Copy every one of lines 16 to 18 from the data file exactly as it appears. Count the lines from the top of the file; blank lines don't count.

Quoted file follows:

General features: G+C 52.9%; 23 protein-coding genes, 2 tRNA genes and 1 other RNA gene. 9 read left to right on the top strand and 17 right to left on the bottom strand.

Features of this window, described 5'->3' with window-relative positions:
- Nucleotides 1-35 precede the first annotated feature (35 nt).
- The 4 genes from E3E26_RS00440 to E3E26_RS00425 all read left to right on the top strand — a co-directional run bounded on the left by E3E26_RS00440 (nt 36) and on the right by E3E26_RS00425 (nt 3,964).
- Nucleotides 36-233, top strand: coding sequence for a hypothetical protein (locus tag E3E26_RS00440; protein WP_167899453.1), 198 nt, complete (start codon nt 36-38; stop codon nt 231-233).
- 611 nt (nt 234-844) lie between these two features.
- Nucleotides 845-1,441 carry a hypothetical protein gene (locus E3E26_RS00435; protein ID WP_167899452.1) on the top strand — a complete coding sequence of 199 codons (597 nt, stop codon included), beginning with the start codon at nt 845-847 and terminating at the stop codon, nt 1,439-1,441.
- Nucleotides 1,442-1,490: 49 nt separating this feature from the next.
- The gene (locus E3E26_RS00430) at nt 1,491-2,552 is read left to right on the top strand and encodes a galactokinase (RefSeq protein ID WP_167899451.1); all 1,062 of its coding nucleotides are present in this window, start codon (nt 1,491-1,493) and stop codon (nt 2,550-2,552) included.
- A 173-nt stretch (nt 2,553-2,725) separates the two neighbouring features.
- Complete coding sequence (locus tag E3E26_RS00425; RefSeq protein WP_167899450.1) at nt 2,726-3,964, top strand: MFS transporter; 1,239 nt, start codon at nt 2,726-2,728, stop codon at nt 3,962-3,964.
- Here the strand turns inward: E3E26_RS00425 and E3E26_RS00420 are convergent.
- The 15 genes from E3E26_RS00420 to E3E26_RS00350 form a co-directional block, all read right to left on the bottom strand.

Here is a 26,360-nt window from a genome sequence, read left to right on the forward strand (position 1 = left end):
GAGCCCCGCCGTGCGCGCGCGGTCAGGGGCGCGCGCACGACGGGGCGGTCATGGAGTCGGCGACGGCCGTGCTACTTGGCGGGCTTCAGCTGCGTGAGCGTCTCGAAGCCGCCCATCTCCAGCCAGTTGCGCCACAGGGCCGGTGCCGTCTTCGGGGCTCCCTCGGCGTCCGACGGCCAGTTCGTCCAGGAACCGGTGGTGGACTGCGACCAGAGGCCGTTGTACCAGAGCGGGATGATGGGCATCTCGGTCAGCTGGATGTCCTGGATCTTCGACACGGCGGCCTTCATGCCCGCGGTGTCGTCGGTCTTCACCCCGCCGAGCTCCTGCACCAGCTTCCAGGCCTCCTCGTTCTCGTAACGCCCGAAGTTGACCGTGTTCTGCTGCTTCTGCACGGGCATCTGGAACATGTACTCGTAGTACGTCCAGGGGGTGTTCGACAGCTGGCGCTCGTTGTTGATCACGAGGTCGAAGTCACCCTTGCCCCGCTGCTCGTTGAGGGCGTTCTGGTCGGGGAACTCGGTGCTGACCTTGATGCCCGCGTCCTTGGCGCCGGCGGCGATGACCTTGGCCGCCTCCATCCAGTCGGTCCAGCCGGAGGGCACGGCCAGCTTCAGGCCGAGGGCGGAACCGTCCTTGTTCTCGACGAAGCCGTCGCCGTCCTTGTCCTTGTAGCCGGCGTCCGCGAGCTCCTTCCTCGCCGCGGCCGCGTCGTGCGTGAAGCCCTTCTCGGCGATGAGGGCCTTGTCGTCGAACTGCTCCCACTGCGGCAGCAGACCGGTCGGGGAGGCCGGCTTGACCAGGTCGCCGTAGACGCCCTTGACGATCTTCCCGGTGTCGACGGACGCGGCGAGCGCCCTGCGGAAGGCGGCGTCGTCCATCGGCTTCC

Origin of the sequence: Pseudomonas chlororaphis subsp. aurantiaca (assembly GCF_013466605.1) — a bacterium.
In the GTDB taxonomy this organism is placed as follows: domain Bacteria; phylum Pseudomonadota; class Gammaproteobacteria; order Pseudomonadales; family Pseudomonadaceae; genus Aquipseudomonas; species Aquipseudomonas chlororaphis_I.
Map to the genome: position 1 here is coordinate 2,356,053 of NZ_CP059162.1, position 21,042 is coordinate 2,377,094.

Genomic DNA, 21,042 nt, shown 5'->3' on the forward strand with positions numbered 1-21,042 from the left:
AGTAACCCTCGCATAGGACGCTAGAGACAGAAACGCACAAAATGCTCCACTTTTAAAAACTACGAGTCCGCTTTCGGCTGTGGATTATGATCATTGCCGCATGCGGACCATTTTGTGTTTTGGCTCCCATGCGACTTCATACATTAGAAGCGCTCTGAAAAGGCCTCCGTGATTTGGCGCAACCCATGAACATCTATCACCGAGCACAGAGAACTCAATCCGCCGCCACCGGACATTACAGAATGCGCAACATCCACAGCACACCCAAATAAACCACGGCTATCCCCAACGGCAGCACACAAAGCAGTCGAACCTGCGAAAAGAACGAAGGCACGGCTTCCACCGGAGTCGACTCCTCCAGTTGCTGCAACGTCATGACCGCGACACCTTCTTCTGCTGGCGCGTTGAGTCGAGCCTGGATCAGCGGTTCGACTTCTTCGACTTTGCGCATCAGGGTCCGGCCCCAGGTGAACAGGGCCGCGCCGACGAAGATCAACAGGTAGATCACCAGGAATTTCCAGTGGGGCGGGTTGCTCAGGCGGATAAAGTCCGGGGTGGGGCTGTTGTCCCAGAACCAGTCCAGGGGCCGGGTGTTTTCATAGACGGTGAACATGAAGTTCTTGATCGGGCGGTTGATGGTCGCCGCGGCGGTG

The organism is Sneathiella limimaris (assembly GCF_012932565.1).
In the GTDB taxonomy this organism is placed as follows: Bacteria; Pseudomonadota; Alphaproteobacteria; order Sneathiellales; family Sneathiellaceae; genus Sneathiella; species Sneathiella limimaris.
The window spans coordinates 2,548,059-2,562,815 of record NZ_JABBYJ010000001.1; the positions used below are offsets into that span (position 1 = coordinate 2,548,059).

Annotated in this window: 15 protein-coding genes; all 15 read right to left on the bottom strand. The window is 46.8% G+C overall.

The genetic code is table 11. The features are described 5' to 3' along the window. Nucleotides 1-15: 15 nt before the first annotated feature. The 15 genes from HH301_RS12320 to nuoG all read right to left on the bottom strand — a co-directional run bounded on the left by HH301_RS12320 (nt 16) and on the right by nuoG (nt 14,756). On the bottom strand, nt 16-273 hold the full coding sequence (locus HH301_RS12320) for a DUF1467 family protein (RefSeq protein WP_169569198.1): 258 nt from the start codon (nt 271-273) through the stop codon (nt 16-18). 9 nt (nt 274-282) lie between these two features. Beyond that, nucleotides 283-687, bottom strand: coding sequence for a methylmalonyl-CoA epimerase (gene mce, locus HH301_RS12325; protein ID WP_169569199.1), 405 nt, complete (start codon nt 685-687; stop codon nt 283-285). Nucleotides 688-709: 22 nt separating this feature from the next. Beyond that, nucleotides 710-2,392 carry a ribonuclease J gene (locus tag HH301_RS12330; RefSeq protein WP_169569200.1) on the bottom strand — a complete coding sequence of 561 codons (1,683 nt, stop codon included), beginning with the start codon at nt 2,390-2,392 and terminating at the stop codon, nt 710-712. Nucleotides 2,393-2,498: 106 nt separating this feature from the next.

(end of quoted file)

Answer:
Origin of the sequence: Pseudomonas chlororaphis subsp. aurantiaca (assembly GCF_013466605.1) — a bacterium.
In the GTDB taxonomy this organism is placed as follows: domain Bacteria; phylum Pseudomonadota; class Gammaproteobacteria; order Pseudomonadales; family Pseudomonadaceae; genus Aquipseudomonas; species Aquipseudomonas chlororaphis_I.
Map to the genome: position 1 here is coordinate 2,356,053 of NZ_CP059162.1, position 21,042 is coordinate 2,377,094.